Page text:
The take-home message of this work is that human causal inference cannot be adequately modeled without taking into consideration the ways in which knowledge is activated and weighted in the decision process. Current popular models of causal inference (e.g., Fernbach et al., 2011; Fernbach and Erb, 2013) analyze it as a type of Bayesian inference, yet such models do not constitute adequate descriptive models of human predictive inference because they abstract away from these crucially important variables. This implies that human predictive inference is not purely Bayesian. As was well-documented by Kahneman (2011), the source of the discrepancy seems to lie in the way knowledge retrieval transacts with probability estimations. Automatic (e.g., Cummins, 1995, 2010) activation of relevant alternatives is a hallmark of human reasoning, and this characteristic must be accommodated in descriptive models of causal inference if human causal judgments are to be adequately predicted.
Dr. Cummins is retired from the University of Illinois at Urbana-Champaign. Correspondence regarding this research should be directed to her at email@example.com.
Conflict of Interest Statement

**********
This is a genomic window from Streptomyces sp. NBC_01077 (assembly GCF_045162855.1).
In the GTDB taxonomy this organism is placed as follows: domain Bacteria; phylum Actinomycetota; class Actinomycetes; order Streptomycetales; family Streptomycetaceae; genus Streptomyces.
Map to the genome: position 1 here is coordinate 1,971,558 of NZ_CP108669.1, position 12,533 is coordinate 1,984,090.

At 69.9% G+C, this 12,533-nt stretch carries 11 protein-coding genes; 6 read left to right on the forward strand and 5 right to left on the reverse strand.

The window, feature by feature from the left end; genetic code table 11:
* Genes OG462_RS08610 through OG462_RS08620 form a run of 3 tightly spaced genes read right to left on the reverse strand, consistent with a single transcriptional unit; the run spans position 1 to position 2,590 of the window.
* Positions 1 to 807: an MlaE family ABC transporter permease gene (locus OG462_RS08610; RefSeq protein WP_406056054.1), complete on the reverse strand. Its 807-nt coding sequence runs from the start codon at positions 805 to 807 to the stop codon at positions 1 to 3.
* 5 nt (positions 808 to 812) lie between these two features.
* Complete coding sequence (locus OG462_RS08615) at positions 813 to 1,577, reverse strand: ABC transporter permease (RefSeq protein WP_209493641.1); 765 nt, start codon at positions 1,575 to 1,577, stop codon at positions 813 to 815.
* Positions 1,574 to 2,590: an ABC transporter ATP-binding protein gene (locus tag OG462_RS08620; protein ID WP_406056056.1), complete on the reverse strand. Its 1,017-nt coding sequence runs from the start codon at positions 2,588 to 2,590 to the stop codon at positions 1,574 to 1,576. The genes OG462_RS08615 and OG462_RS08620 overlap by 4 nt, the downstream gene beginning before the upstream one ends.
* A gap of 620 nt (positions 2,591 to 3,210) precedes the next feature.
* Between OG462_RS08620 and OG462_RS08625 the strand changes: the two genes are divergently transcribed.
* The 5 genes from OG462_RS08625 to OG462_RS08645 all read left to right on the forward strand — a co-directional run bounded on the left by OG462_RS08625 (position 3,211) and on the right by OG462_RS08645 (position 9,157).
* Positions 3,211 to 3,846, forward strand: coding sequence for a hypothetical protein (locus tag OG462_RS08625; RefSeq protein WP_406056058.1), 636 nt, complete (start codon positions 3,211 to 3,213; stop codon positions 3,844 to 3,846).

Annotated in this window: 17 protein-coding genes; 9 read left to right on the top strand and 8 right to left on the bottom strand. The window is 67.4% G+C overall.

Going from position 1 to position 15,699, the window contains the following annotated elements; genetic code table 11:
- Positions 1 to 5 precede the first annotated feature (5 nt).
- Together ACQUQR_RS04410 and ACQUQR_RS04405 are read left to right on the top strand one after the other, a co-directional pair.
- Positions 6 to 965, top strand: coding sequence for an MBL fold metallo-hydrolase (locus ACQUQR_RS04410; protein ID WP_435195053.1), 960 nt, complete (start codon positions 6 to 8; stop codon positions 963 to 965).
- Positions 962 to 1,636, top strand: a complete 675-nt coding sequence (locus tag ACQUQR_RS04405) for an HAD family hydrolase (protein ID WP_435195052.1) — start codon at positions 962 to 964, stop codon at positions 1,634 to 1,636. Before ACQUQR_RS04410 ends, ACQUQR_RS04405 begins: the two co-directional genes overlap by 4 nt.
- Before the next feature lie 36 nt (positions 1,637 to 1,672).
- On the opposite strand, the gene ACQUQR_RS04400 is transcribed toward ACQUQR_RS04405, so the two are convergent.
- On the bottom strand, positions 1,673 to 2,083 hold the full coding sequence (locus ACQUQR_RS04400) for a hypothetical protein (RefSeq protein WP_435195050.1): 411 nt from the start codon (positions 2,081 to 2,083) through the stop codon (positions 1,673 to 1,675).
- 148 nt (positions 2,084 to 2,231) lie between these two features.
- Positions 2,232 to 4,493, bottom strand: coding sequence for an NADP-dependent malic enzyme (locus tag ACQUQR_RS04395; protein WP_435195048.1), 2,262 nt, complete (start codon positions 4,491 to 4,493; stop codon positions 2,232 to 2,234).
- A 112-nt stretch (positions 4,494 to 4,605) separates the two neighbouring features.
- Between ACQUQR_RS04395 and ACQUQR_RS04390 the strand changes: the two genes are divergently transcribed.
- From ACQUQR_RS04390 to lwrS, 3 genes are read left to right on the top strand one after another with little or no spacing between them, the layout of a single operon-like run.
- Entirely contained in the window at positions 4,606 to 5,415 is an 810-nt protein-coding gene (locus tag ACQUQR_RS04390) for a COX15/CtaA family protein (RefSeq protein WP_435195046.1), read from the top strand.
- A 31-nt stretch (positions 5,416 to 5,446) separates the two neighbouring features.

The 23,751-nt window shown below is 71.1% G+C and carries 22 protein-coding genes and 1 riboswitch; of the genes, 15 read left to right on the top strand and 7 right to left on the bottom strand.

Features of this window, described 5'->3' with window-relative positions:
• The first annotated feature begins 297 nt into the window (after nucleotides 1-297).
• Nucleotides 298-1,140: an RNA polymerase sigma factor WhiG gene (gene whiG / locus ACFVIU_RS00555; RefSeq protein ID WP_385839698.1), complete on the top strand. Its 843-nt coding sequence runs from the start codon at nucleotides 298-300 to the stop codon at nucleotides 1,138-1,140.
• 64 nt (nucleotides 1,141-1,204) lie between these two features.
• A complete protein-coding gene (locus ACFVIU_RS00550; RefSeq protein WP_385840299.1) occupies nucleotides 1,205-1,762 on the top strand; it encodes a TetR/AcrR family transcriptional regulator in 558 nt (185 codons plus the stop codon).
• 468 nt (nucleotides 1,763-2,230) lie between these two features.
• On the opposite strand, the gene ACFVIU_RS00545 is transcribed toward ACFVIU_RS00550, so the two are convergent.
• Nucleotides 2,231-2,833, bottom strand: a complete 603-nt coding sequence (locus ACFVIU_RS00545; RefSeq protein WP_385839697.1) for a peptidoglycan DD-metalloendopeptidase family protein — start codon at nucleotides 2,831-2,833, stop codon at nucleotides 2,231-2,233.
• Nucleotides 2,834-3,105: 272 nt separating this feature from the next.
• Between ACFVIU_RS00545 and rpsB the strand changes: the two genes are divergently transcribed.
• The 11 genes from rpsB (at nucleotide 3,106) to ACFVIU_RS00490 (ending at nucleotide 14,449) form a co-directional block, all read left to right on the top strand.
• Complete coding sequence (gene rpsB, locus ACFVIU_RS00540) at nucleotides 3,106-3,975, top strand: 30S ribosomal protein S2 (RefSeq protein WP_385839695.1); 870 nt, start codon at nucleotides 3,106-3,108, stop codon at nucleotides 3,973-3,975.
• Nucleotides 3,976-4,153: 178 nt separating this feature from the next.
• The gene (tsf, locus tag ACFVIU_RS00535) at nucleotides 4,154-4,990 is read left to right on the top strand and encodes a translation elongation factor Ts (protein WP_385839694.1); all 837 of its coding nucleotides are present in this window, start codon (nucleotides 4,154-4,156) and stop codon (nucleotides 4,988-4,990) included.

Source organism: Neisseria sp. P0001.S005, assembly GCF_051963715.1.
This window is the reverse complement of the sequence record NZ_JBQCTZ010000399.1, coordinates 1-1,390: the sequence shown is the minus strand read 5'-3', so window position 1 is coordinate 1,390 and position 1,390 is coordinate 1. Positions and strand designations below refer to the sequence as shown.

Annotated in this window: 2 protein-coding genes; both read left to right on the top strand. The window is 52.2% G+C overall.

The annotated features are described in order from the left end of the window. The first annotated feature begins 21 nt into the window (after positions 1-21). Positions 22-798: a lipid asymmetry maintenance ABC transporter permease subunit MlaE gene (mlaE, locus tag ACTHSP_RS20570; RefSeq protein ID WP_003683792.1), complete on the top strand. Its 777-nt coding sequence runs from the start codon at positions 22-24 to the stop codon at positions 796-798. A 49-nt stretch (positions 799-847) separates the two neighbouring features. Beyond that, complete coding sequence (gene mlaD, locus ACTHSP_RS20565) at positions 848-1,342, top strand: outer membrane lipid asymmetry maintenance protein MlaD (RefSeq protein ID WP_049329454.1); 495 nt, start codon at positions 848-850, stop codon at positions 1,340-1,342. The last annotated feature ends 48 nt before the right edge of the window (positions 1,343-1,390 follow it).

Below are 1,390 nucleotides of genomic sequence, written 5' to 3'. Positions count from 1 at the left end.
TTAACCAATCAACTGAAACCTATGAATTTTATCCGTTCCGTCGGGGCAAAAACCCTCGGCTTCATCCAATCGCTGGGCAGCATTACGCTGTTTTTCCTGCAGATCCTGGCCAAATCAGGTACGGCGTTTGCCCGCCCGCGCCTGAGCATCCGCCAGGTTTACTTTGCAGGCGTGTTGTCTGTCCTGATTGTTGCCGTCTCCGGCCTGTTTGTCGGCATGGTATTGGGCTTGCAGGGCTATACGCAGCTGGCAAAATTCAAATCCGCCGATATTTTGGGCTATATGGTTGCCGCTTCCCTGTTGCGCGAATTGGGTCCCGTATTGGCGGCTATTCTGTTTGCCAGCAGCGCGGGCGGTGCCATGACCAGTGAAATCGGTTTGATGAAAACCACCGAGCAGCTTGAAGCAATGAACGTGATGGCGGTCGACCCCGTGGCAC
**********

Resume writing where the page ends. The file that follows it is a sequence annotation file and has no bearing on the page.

The author declares that the research was conducted in the absence of any commercial or financial relationships that could be construed as a potential conflict of interest.
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Keywords: causal power, causal reasoning, causal judgment, causality, neural correlates of causality
Citation: Cummins DD (2014) Neural correlates of causal power judgments. Front. Hum. Neurosci. 8:1014. doi: 10.3389/fnhum.2014.01014
Received: 08 October 2014; Accepted: 30 November 2014;
Published online: 22 December 2014.
Edited by:Vinod Goel, York University, Canada
Reviewed by:Mike Oaksford, Birkbeck College, University of London, UK
Jonathan Fugelsang, University of Waterloo, Canada
Copyright © 2014 Cummins. This is an open-access article distributed under the terms of the Creative Commons Attribution License (CC BY). The use, distribution and reproduction in other forums is permitted, provided the original author(s) or licensor are credited and that the original publication in this journal is cited, in accordance with accepted academic practice. No use, distribution or reproduction is permitted which does not comply with these terms.
*Correspondence: Denise Dellarosa Cummins, Department of Psychology, University of Illinois at Urbana-Champaign, IL, USA e-mail: firstname.lastname@example.org